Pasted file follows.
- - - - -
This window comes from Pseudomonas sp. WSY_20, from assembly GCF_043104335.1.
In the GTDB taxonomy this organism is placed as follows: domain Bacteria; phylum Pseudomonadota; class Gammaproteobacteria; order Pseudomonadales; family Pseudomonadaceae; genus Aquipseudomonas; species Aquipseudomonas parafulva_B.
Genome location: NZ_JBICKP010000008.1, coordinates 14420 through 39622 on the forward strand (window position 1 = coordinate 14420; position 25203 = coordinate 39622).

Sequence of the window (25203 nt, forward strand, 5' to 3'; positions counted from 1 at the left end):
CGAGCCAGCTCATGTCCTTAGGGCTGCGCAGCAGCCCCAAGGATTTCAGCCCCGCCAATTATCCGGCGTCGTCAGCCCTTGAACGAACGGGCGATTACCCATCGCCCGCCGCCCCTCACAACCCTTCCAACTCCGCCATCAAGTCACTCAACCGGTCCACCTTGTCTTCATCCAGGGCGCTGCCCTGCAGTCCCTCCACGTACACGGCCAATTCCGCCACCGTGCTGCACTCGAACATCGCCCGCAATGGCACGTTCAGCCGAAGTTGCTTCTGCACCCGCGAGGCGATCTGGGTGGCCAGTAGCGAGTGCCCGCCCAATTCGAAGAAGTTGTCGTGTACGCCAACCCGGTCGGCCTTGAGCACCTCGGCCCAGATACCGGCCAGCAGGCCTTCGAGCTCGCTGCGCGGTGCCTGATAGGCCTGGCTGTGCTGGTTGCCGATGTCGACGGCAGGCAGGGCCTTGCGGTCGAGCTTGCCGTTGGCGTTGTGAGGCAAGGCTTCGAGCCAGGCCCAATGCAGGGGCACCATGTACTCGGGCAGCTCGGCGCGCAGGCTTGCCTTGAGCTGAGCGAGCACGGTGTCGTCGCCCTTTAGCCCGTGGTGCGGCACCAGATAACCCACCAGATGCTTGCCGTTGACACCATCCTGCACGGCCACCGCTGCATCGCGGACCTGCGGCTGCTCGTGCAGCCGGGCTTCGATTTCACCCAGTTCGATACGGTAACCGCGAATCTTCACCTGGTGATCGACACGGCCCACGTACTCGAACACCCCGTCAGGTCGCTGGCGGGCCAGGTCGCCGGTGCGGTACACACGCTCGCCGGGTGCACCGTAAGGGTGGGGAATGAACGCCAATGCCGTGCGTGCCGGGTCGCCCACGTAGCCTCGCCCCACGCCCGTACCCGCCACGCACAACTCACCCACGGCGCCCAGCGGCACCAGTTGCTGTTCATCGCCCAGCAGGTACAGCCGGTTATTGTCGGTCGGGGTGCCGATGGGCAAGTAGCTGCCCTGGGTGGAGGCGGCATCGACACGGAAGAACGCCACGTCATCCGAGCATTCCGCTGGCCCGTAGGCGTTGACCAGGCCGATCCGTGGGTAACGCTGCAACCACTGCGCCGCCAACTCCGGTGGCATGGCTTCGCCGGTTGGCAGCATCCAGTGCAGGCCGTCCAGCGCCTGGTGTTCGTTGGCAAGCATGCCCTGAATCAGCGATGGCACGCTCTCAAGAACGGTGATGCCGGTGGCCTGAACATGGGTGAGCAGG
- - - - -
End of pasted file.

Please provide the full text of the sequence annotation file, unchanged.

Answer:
This window comes from Pseudomonas sp. WSY_20, from assembly GCF_043104335.1.
In the GTDB taxonomy this organism is placed as follows: domain Bacteria; phylum Pseudomonadota; class Gammaproteobacteria; order Pseudomonadales; family Pseudomonadaceae; genus Aquipseudomonas; species Aquipseudomonas parafulva_B.
Genome location: NZ_JBICKP010000008.1, coordinates 14420 through 39622 on the forward strand (window position 1 = coordinate 14420; position 25203 = coordinate 39622).

Sequence of the window (25203 nt, forward strand, 5' to 3'; positions counted from 1 at the left end):
CGAGCCAGCTCATGTCCTTAGGGCTGCGCAGCAGCCCCAAGGATTTCAGCCCCGCCAATTATCCGGCGTCGTCAGCCCTTGAACGAACGGGCGATTACCCATCGCCCGCCGCCCCTCACAACCCTTCCAACTCCGCCATCAAGTCACTCAACCGGTCCACCTTGTCTTCATCCAGGGCGCTGCCCTGCAGTCCCTCCACGTACACGGCCAATTCCGCCACCGTGCTGCACTCGAACATCGCCCGCAATGGCACGTTCAGCCGAAGTTGCTTCTGCACCCGCGAGGCGATCTGGGTGGCCAGTAGCGAGTGCCCGCCCAATTCGAAGAAGTTGTCGTGTACGCCAACCCGGTCGGCCTTGAGCACCTCGGCCCAGATACCGGCCAGCAGGCCTTCGAGCTCGCTGCGCGGTGCCTGATAGGCCTGGCTGTGCTGGTTGCCGATGTCGACGGCAGGCAGGGCCTTGCGGTCGAGCTTGCCGTTGGCGTTGTGAGGCAAGGCTTCGAGCCAGGCCCAATGCAGGGGCACCATGTACTCGGGCAGCTCGGCGCGCAGGCTTGCCTTGAGCTGAGCGAGCACGGTGTCGTCGCCCTTTAGCCCGTGGTGCGGCACCAGATAACCCACCAGATGCTTGCCGTTGACACCATCCTGCACGGCCACCGCTGCATCGCGGACCTGCGGCTGCTCGTGCAGCCGGGCTTCGATTTCACCCAGTTCGATACGGTAACCGCGAATCTTCACCTGGTGATCGACACGGCCCACGTACTCGAACACCCCGTCAGGTCGCTGGCGGGCCAGGTCGCCGGTGCGGTACACACGCTCGCCGGGTGCACCGTAAGGGTGGGGAATGAACGCCAATGCCGTGCGTGCCGGGTCGCCCACGTAGCCTCGCCCCACGCCCGTACCCGCCACGCACAACTCACCCACGGCGCCCAGCGGCACCAGTTGCTGTTCATCGCCCAGCAGGTACAGCCGGTTATTGTCGGTCGGGGTGCCGATGGGCAAGTAGCTGCCCTGGGTGGAGGCGGCATCGACACGGAAGAACGCCACGTCATCCGAGCATTCCGCTGGCCCGTAGGCGTTGACCAGGCCGATCCGTGGGTAACGCTGCAACCACTGCGCCGCCAACTCCGGTGGCATGGCTTCGCCGGTTGGCAGCATCCAGTGCAGGCCGTCCAGCGCCTGGTGTTCGTTGGCAAGCATGCCCTGAATCAGCGATGGCACGCTCTCAAGAACGGTGATGCCGGTGGCCTGAACATGGGTGAGCAGG